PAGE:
In "Hymn to Intelletc
ual Beauty", Shelley describes his realisation of the power of human intelletc . In seven carefully-constructed stanzas, he outlines the qualities of this power and the e etc it has had on him, using the essential themes of Romantic poetry with references to nature and the self.
In the first stanza, the concept of the "unseen Power" the mind is put forward, and Shelley states his position on the subjetc . Throughout the stanza, extensive use is made of profluent similes. "As summer winds
| Like moonbeams
| Like hues
| Like clouds
| Like memory
"; these intangible elements of nature and, significantly, memory (which here is a human quality) is aiming to create the air of this Power as something beautiful that is at one with nature and yet is transient and somehow beyond human reach and grasp. Similes such as "Like hues and harmonies of evening" are used to state that this Power has an equilibrium, an intrinsic, inevitable concordance. The five similes in this stanza are all intangible; the first four are all an intrinsic part of the Romantic's love of, and preoccupation with, nature. Through these similes Shelley constructs an image of the Power's awesome and intense status.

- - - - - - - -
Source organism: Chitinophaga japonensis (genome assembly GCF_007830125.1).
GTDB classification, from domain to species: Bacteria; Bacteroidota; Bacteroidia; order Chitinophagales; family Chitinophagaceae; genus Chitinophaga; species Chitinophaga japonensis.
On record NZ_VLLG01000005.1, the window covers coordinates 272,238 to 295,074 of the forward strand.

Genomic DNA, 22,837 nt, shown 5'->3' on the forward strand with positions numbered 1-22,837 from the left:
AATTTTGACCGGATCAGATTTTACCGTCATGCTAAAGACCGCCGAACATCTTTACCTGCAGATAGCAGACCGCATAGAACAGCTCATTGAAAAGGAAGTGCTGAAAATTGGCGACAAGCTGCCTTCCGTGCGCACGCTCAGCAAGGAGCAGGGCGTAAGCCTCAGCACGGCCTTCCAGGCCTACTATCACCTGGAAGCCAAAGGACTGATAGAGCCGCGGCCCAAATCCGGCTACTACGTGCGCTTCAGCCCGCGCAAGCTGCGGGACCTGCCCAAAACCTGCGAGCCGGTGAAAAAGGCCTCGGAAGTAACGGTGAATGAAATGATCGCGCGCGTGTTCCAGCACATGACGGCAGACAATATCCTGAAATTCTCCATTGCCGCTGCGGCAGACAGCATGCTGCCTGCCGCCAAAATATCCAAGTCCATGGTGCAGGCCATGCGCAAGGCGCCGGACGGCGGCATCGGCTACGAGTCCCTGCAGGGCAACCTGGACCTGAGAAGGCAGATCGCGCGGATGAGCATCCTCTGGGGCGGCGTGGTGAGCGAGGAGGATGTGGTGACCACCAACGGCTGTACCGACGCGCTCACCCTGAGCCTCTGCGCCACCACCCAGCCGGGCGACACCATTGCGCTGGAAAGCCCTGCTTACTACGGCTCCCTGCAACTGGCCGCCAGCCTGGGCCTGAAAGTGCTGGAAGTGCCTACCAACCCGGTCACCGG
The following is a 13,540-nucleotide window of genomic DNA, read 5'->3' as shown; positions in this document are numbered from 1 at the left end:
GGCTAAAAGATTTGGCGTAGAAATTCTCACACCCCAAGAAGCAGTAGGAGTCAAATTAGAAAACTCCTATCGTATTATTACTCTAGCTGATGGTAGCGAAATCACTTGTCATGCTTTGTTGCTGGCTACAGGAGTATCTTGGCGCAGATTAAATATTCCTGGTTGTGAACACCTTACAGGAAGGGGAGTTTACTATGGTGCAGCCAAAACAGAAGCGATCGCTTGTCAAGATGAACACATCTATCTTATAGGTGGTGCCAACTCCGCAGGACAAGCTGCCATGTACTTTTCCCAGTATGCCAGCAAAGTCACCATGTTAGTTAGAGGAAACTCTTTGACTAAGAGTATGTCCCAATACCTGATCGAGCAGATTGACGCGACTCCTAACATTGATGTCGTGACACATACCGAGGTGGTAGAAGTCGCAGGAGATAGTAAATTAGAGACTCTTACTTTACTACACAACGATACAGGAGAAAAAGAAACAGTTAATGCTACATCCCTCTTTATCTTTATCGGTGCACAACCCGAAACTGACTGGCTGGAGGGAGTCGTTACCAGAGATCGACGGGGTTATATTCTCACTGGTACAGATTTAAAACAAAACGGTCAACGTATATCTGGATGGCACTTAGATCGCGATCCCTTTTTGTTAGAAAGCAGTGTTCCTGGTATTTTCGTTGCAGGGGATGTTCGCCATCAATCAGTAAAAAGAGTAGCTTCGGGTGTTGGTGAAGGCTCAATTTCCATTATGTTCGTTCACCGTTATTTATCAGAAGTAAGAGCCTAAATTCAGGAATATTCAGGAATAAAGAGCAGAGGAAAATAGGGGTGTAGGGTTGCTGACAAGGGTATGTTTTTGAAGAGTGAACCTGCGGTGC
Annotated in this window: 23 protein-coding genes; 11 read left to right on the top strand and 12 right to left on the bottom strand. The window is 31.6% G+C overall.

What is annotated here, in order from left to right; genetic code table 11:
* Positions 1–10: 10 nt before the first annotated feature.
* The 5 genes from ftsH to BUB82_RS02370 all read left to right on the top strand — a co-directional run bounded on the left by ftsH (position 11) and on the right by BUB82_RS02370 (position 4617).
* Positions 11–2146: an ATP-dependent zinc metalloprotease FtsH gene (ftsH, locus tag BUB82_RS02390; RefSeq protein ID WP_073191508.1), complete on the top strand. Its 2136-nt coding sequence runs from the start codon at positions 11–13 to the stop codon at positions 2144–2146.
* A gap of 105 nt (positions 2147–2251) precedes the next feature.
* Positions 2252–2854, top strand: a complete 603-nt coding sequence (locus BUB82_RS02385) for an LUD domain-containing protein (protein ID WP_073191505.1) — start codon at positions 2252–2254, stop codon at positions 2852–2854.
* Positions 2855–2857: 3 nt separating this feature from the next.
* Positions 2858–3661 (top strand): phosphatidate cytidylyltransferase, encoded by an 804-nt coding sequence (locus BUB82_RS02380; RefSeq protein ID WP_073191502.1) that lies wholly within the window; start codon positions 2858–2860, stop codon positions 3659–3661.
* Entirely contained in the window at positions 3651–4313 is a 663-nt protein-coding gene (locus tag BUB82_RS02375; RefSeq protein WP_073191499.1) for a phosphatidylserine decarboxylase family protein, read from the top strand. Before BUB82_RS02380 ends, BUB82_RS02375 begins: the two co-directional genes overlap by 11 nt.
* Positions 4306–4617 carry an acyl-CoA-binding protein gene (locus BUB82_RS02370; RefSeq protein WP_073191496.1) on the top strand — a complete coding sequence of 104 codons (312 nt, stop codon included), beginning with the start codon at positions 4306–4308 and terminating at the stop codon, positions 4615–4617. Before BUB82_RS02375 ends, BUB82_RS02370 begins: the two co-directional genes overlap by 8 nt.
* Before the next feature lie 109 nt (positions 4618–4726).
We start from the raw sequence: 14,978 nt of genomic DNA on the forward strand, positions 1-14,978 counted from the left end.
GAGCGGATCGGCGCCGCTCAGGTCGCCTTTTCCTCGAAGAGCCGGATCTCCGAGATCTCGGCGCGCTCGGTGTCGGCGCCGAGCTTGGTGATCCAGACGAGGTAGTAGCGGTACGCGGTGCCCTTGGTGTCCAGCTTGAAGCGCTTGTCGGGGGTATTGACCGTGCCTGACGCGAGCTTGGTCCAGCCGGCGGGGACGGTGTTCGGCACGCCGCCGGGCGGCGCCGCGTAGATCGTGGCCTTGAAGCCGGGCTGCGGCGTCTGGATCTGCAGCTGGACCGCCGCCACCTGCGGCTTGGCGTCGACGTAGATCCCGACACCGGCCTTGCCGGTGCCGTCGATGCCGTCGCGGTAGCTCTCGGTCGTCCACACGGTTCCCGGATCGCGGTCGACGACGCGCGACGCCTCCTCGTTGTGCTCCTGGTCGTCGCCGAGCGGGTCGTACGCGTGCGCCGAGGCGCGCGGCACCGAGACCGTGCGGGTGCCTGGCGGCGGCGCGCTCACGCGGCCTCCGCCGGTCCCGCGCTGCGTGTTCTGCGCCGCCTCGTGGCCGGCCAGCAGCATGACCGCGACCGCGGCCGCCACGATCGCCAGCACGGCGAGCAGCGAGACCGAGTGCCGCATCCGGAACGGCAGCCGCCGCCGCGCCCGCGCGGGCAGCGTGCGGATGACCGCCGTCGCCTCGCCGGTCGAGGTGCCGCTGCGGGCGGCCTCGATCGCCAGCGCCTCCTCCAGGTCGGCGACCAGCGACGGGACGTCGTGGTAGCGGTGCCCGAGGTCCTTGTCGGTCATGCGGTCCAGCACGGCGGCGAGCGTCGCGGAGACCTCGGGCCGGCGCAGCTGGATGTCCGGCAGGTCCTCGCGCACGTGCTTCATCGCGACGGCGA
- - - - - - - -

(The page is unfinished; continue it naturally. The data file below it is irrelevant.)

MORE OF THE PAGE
The second stanza is a question Shelley asks of the Power. Lines 2 and 3 are particularly important, as it is where he says the Beauty (another form of the Power) "shine[s] upon |
human thought". On line three, the question is posed to Beauty: "where art thou gone?" However, he recognises the futility of such a question with lines 48, which are a series of even more rhetorical questions. At the same time, he asks why it is that humanity remains disinterested in worshipping or deifying the human intelletc , which he believes is the reason for our "scope | For love and hate, despondency and hope". Of course, the impact of nature is intense, as is shown by the ongoing figurative...
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